The sun was out and so were the people of the Bainbridge community in the south Philadelphia. Laughter filled the air while the early sun delivers shade on the peaceful morning. The event was designed for family fun and community enjoyment and that’s what was had. Photo by Eldon Graham.

The sun was out and so were the people of the Bainbridge community in the south Philadelphia. Laughter filled the air while the early sun delivers shade on the peaceful morning. The event was designed for family fun and community enjoyment and that’s what was had. Photo by Eldon Graham

The Brunch Fest aimed not only to raise money, but to give people an idea of how valuable those small pieces of land are, especially in a communal sense. Markham-Gessner said its first mission was “just to bring awareness to the community to show the Bainbridge Green is a place to show to all the neighboring communities and the community members immediately around the green that this is an active networking hub for this area of the city.

“Money from this event will go toward programming on the space in the coming year. We are going to begin applying for and soliciting grants for design documents – at which point we can start soliciting for construction grants,” he continued.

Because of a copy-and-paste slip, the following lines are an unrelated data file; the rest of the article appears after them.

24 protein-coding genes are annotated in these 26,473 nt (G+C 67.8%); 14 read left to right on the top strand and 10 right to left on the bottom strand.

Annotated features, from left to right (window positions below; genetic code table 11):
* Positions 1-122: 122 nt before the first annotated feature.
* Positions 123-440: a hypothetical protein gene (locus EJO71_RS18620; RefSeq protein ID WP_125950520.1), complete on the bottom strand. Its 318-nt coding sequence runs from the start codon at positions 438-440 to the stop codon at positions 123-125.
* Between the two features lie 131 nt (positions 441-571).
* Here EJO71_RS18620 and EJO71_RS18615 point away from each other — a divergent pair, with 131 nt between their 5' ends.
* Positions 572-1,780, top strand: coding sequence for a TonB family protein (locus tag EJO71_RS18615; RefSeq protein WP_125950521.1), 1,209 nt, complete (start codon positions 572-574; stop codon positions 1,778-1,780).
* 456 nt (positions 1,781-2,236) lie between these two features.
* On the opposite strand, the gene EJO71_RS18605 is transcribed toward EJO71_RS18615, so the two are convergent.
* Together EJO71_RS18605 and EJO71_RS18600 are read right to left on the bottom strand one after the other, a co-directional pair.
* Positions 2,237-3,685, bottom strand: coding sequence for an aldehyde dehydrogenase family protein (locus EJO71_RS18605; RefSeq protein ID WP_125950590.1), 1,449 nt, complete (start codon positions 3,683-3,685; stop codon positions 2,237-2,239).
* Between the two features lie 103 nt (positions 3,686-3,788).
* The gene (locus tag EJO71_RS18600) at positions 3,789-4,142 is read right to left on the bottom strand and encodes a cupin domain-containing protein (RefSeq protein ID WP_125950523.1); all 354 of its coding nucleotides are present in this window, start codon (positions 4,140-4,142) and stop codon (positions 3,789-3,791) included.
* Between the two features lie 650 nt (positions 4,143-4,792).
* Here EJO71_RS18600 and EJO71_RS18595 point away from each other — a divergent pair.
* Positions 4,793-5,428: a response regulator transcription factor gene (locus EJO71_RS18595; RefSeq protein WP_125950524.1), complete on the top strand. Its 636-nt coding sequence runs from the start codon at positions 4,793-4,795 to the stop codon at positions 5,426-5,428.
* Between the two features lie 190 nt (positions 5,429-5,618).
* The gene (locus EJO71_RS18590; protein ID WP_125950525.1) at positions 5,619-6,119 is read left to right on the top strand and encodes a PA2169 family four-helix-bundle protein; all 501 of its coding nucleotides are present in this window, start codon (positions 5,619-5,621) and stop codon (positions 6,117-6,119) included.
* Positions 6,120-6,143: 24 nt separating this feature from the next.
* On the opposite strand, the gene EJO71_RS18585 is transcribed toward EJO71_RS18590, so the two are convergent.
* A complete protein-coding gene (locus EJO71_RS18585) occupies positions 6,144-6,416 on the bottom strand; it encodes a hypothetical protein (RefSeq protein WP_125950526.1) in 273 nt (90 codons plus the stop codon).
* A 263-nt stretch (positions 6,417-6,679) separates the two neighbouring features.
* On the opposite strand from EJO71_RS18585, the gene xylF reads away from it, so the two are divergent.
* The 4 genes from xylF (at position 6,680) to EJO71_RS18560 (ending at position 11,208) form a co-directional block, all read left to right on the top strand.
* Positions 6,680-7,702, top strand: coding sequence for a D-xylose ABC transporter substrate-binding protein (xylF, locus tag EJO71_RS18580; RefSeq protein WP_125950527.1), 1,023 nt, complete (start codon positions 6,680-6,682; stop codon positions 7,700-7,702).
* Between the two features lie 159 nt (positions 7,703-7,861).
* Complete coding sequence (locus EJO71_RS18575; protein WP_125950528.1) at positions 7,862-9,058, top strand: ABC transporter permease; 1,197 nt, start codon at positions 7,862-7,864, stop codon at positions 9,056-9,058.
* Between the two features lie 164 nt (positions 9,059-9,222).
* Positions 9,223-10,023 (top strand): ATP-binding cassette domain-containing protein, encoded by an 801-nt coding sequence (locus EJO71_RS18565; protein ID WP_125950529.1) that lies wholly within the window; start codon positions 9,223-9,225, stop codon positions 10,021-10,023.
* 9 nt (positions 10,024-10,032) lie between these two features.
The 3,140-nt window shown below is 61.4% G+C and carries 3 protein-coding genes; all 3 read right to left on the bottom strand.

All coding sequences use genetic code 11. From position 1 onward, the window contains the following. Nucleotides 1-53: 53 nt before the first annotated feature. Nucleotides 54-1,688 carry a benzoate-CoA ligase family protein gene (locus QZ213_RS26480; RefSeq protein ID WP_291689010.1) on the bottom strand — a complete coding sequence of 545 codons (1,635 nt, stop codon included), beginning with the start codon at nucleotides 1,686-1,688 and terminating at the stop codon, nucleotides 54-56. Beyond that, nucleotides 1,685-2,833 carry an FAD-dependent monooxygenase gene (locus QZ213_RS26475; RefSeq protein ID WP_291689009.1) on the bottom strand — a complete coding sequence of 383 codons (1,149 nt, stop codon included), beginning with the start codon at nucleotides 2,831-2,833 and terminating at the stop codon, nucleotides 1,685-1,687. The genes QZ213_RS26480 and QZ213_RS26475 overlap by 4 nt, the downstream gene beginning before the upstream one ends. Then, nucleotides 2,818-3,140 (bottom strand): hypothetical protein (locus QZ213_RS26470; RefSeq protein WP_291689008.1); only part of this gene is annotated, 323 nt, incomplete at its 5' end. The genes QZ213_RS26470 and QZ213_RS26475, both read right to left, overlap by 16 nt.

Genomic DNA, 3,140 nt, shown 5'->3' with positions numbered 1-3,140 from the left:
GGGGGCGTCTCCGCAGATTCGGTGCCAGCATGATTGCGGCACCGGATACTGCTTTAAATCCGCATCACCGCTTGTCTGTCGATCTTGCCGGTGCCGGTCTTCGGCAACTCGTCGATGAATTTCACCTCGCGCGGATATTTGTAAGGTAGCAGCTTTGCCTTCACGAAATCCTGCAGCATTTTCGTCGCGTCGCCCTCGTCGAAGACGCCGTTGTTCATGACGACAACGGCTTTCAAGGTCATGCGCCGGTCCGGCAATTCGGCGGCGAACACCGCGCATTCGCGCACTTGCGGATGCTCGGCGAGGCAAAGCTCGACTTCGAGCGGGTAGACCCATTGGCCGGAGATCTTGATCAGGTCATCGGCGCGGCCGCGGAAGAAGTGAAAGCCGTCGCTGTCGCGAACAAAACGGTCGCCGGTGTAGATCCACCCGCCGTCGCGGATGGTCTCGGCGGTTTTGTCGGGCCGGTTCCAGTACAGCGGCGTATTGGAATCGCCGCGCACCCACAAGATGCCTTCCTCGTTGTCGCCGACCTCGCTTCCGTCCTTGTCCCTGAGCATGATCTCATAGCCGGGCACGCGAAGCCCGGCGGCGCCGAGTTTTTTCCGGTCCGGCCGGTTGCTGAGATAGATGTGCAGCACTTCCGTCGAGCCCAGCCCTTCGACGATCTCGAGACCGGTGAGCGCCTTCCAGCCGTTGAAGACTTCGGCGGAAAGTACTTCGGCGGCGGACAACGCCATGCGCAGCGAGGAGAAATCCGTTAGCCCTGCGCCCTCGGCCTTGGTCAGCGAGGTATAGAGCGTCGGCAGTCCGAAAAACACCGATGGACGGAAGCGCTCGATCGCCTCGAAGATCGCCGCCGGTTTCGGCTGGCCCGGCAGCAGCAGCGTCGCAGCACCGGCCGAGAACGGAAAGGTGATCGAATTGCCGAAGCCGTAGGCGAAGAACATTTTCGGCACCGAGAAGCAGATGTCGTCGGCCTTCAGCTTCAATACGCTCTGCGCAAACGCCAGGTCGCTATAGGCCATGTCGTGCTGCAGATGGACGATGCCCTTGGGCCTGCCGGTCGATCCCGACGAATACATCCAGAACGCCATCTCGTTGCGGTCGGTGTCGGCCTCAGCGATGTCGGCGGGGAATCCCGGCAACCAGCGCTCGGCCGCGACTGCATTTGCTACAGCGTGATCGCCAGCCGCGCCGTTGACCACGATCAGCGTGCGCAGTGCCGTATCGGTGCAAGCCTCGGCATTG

Jonathan Rubin, chair of Friends of Bainbridge Green, spoke about the organization’s goals. “There are two,” Rubin said. “There’s raising money, and there’s raising awareness.”

But what will happen to the parking spaces that now line the median strip? “Once this park is built, we won’t have to remove the cars,” Rubin assured neighbors. “We would be tickled if we made $10-20,000. It is going to go towards putting in planters, more softening of the space and also going for the big grant money.”

Those worried about the noise from construction need not worry, not right away. Rubin says construction is not set to begin for a couple of years.

First will come the design documents– “What kind of pavers are going to be here, what kind of grass is going to be here, all the trees,” Rubin explained.